Latest Brain Research – Low-Income Children Function Differently
Lest we sound terribly repetitious, we note that only a little more than a month has gone by since the last compelling new brain research study was released. In addition to looking at the differences in brain response for 8- and 9-year-olds, we have previously noted the importance of executive function in similar-age children, the mounting evidence regarding brain fitness for seniors, and the distinctions related to the brains of boys and girls.
The latest developments, however, are definitely the most shocking. Researchers at the University of California, Berkeley, have reportedly now “shown for the first time that the brains of low-income children function differently from the brains of high-income kids.”
In simplest terms, the study determined that “normal 9- and 10-year-olds” who differed only in socioeconomic status “have detectable differences in the response of their prefrontal cortex, the part of the brain that is critical for problem solving and creativity.”
Unfortunately, those detectable differences reveal what many had feared. Robert Knight, director of the Cal Berkeley Helen Wills Neuroscience Institute and a professor of psychology states:
“Kids from lower socioeconomic levels show brain physiology patterns similar to someone who actually had damage in the frontal lobe as an adult. We found that kids are more likely to have a low response if they have low socioeconomic status, though not everyone who is poor has low frontal lobe response.”
According to the researchers, what makes the study so unique is that it was the first to directly measure brain activity without examining differentiation for task complexity. The researchers found that children who grow up in resource-poor environments “have more trouble with the kinds of behavioral control that the prefrontal cortex is involved in regulating.”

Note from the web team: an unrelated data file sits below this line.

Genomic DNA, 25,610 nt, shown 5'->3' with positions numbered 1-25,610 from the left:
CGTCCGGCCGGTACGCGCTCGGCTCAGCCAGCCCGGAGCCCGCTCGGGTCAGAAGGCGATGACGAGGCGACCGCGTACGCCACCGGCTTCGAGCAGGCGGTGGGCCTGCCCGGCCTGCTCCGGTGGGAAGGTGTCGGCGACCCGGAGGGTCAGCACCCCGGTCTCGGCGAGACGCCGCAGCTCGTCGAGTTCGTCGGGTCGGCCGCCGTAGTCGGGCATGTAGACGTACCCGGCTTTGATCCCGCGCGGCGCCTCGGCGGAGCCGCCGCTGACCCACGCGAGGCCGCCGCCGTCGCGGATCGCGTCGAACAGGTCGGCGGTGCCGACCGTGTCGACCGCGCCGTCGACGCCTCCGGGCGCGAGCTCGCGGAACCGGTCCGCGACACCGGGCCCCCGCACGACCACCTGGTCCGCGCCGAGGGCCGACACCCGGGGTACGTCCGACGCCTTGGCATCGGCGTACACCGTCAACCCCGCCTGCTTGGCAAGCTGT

The children studied did not suffer from any neural damage. Researchers pronounced these youngsters free of prenatal exposure to drugs and alcohol, and without neurological damage.
Yet the researchers found that children who grow up in poverty are not only more likely to have health problems, there is clearly an issue with brain development as well. While that lack of development could be due to poor nutrition or the inability to gain access to proper health care, the researchers suggested it more likely stems “from the stressful and relatively impoverished environment associated with low socioeconomic status: fewer books, less reading, fewer games, fewer visits to museums.”
Ultimately, whatever the case, the prefrontal cortex area of the brain for low-socioeconomic children simply was not functioning as efficiently as one would expect it to be.
While a startling development overall, perhaps the most important aspect is that the researchers insist “the brain differences can be eliminated by proper training.” Working with fellow Cal Berkeley neuroscientists, the professors are examining how to possibly “use games to improve the prefrontal cortex function, and thus the reasoning ability, of school-age children.”
“It’s not a life sentence. We think that with proper intervention and training, you could get improvement in both behavioral and physiological indices.”
Still, as one professor offers, “The study is … a little bit frightening that environmental conditions have such a strong impact on brain development.”
The Key Debate
One of the key discussion points regarding students who struggle versus those who excel in the school setting is based upon the fundamental question of “nature versus nurture.” The study appears to reveal an extra level of importance on the nurturing element.
At the same time, there appears to be some noteworthy interventions that could offset that lack of nurturing, provided students are exposed to those interventions as early in the schooling process as is reasonably possible.
Flickr photo courtesy of peta-de-aztlan.